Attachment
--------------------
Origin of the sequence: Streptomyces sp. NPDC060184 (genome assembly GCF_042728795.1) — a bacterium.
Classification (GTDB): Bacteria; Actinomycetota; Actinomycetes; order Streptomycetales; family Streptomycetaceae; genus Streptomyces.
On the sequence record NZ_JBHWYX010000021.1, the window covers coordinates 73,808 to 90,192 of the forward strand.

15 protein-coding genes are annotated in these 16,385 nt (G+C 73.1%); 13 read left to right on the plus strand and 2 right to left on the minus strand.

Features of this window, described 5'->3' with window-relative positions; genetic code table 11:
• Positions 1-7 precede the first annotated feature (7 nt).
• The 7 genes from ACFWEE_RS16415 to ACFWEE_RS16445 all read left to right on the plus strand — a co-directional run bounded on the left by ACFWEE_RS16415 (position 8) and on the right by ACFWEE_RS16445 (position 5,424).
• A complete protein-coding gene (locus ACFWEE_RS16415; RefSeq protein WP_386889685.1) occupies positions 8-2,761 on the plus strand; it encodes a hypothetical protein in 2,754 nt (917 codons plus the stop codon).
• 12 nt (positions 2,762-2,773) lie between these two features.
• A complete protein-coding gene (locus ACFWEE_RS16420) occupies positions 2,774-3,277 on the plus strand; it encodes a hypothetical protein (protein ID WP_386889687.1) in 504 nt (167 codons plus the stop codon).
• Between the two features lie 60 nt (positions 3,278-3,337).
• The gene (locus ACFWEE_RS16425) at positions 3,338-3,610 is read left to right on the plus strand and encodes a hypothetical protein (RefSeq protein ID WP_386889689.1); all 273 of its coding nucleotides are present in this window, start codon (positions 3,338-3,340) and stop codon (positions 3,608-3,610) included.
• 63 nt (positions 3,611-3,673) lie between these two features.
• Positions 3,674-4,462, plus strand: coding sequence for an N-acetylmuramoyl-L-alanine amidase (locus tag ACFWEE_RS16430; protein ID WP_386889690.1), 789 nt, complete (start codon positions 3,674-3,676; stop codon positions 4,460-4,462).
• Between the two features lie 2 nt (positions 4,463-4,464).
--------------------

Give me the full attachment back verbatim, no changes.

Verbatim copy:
Origin of the sequence: Streptomyces sp. NPDC060184 (genome assembly GCF_042728795.1) — a bacterium.
Classification (GTDB): Bacteria; Actinomycetota; Actinomycetes; order Streptomycetales; family Streptomycetaceae; genus Streptomyces.
On the sequence record NZ_JBHWYX010000021.1, the window covers coordinates 73,808 to 90,192 of the forward strand.

15 protein-coding genes are annotated in these 16,385 nt (G+C 73.1%); 13 read left to right on the plus strand and 2 right to left on the minus strand.

Features of this window, described 5'->3' with window-relative positions; genetic code table 11:
• Positions 1-7 precede the first annotated feature (7 nt).
• The 7 genes from ACFWEE_RS16415 to ACFWEE_RS16445 all read left to right on the plus strand — a co-directional run bounded on the left by ACFWEE_RS16415 (position 8) and on the right by ACFWEE_RS16445 (position 5,424).
• A complete protein-coding gene (locus ACFWEE_RS16415; RefSeq protein WP_386889685.1) occupies positions 8-2,761 on the plus strand; it encodes a hypothetical protein in 2,754 nt (917 codons plus the stop codon).
• 12 nt (positions 2,762-2,773) lie between these two features.
• A complete protein-coding gene (locus ACFWEE_RS16420) occupies positions 2,774-3,277 on the plus strand; it encodes a hypothetical protein (protein ID WP_386889687.1) in 504 nt (167 codons plus the stop codon).
• Between the two features lie 60 nt (positions 3,278-3,337).
• The gene (locus ACFWEE_RS16425) at positions 3,338-3,610 is read left to right on the plus strand and encodes a hypothetical protein (RefSeq protein ID WP_386889689.1); all 273 of its coding nucleotides are present in this window, start codon (positions 3,338-3,340) and stop codon (positions 3,608-3,610) included.
• 63 nt (positions 3,611-3,673) lie between these two features.
• Positions 3,674-4,462, plus strand: coding sequence for an N-acetylmuramoyl-L-alanine amidase (locus tag ACFWEE_RS16430; protein ID WP_386889690.1), 789 nt, complete (start codon positions 3,674-3,676; stop codon positions 4,460-4,462).
• Between the two features lie 2 nt (positions 4,463-4,464).